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The right pole length for hiking

Calculating the right length for hiking poles

Since hiking poles are often used in steep terrain, adjusting them to the right length is not quite as trivial as, for example, with cross-country skiing or ski poles. Especially on mountain tours, the pole length should be readjusted on steep uphill and downhill passes. For this reason, folding and telescopic poles, which can be adjusted in length in just a few steps, are particularly popular with mountaineers.

>> Adjustable hiking and trekking poles

Find the basic setting with our pole length configurator 

Fortunately, however, there is also a basic setting for hiking poles with which every tour can be started and to which you should always return on flat passages. With our pole length configurator for hiking poles you can easily calculate this length: 

180 cm
For a body height of 180 cm, we recommend a length of about 122 cm for your hiking poles.

You have calculated the right length? >> Here you will find a large selection of hiking and trekking poles

90° rule: How to find out if the length is right for you 

Regardless of uphill or downhill: upper and lower arm should always form a 90° angle.
Regardless of uphill or downhill: upper and lower arm should always form a 90° angle.
When you're out and about, it's very easy to check whether the pole is correctly adjusted in length. Simply place the pole with the tip on the ground and check that your forearm and upper arm form a right angle (90°). The beauty of this basic rule is that it can also be used on steep uphill and downhill sections. Uphill, the pole must be set shorter and downhill correspondingly longer - but always set so that the upper arm and forearm form a right angle.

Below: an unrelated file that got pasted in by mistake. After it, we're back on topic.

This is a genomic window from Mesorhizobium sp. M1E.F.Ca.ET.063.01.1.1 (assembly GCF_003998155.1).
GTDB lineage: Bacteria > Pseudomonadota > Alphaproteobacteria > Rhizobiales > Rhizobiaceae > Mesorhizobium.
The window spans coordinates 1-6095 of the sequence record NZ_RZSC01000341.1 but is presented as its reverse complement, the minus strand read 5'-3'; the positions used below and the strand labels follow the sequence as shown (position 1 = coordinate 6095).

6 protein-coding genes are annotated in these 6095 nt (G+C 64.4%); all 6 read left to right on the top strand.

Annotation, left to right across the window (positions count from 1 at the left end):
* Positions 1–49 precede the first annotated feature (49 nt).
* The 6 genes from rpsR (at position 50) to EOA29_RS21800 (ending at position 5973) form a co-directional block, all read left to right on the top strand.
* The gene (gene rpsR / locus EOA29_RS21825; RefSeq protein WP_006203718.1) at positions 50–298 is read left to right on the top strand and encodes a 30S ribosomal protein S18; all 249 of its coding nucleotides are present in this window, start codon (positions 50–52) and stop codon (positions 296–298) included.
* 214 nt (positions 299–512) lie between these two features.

Caution: Always pay attention to the locking mechanism!

Downhill, by far the most weight rests on the poles. No wonder, since many hikers want to protect their knees as much as possible when going downhill. However, it is important to always make sure that the locking mechanism of the pole is properly closed before descending. Poles that cave in when going downhill hold an enormous potential for injury, and even falls in steep terrain are often due to collapsing hiking poles. Therefore, the following also applies here in particular: Pay attention to material fatigue!

Foldable or telescopic poles: More than just a matter of taste

It should be obvious that fixed-length poles are at a disadvantage in mountainous terrain. But there are also clear differences when comparing foldable and telescopic poles. On the one hand, foldable poles are usually significantly more expensive due to their more complex construction. However, most models can be conveniently stowed in the backpack and do not have to be lashed to the outside of the backpack. Especially on via ferrata, this is an unbeatable advantage! In addition, high-quality folding poles can not virtually sink in due to the construction. Telescopic poles, on the other hand, are characterized by a slightly higher stiffness and are often quicker to adjust in length. Ultimately, it depends on your wallet and the terrain in which you want to hike. For extreme steep passages or tours with climbing sections, we recommend foldable poles.


Carbon or aluminum? A matter of debate

While there are clear advantages and disadvantages when comparing folding and telescopic poles in different circumstances, there are fewer differences when it comes to the material used. Of course, carbon poles are lighter than their aluminum counterparts. But whether this justifies the significantly higher price is something everyone must decide for themselves - especially since aluminum is also one of the lightest metals on the market.

(Photos: LEKI)